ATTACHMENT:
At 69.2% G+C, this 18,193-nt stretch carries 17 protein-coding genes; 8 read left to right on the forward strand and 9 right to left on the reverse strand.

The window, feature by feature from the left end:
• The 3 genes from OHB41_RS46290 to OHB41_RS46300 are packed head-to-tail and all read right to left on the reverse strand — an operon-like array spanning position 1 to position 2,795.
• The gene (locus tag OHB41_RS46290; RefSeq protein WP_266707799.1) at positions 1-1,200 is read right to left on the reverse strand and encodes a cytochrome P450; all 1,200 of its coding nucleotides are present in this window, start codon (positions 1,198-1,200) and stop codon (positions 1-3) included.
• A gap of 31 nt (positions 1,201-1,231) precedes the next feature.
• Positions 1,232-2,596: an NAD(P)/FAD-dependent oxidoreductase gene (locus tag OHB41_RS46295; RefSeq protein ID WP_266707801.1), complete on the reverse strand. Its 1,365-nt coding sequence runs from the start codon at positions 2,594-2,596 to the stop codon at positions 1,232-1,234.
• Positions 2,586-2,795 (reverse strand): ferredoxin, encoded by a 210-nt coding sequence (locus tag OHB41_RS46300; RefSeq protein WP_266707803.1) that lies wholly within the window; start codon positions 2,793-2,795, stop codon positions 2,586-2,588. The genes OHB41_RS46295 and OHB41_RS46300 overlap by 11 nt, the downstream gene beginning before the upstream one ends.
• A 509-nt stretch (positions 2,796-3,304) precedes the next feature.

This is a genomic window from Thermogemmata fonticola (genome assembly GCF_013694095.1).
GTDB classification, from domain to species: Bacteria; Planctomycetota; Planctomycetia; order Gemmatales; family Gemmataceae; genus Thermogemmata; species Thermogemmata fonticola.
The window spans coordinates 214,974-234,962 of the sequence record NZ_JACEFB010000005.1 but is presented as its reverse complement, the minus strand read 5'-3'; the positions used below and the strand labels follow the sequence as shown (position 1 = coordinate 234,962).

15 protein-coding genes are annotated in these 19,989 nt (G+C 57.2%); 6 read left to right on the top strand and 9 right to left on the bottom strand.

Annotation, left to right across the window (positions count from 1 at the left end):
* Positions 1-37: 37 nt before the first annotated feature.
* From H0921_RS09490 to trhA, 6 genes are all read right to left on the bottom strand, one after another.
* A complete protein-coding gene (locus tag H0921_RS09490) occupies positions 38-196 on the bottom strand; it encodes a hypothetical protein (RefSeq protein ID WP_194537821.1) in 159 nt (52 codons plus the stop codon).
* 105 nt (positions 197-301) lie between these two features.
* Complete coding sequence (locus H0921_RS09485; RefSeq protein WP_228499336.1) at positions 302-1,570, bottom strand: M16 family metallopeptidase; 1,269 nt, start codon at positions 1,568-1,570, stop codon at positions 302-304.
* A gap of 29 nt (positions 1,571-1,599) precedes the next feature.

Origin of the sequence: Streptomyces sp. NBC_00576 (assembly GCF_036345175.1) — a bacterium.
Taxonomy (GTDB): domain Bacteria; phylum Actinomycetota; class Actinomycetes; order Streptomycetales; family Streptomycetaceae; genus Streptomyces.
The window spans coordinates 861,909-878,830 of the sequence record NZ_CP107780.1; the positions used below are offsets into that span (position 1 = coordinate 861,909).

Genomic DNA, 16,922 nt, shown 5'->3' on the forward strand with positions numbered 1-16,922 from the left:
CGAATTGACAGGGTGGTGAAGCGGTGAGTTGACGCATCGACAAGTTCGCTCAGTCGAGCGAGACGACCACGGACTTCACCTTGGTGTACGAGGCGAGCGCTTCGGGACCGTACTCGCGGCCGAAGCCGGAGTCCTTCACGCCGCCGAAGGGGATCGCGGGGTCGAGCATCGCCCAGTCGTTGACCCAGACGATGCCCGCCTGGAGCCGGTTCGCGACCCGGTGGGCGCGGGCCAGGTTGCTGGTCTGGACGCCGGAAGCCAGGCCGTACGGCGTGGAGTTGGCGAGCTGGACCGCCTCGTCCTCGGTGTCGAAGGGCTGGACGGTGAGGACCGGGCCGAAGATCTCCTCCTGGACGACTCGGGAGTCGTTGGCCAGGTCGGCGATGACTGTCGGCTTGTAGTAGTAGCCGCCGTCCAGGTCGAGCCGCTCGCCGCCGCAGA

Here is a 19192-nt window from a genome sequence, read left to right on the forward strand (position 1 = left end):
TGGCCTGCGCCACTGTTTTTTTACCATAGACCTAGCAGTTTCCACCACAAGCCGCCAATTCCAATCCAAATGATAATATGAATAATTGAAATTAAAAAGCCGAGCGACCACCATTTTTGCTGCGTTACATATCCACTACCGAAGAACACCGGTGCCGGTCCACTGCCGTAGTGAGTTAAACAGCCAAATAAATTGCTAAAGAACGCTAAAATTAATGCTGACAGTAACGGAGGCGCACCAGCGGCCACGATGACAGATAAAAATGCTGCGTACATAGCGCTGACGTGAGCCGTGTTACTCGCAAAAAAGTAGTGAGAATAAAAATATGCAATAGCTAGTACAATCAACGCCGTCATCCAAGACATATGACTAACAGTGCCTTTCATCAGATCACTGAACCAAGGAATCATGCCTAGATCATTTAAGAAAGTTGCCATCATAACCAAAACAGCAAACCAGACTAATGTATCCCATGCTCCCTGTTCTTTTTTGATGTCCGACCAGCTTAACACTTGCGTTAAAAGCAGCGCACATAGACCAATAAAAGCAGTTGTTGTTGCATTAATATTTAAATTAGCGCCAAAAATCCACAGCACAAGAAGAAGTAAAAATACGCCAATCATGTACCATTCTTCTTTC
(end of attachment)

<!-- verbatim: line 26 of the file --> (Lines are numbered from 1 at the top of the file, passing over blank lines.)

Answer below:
TGGCCTGCGCCACTGTTTTTTTACCATAGACCTAGCAGTTTCCACCACAAGCCGCCAATTCCAATCCAAATGATAATATGAATAATTGAAATTAAAAAGCCGAGCGACCACCATTTTTGCTGCGTTACATATCCACTACCGAAGAACACCGGTGCCGGTCCACTGCCGTAGTGAGTTAAACAGCCAAATAAATTGCTAAAGAACGCTAAAATTAATGCTGACAGTAACGGAGGCGCACCAGCGGCCACGATGACAGATAAAAATGCTGCGTACATAGCGCTGACGTGAGCCGTGTTACTCGCAAAAAAGTAGTGAGAATAAAAATATGCAATAGCTAGTACAATCAACGCCGTCATCCAAGACATATGACTAACAGTGCCTTTCATCAGATCACTGAACCAAGGAATCATGCCTAGATCATTTAAGAAAGTTGCCATCATAACCAAAACAGCAAACCAGACTAATGTATCCCATGCTCCCTGTTCTTTTTTGATGTCCGACCAGCTTAACACTTGCGTTAAAAGCAGCGCACATAGACCAATAAAAGCAGTTGTTGTTGCATTAATATTTAAATTAGCGCCAAAAATCCACAGCACAAGAAGAAGTAAAAATACGCCAATCATGTACCATTCTTCTTTC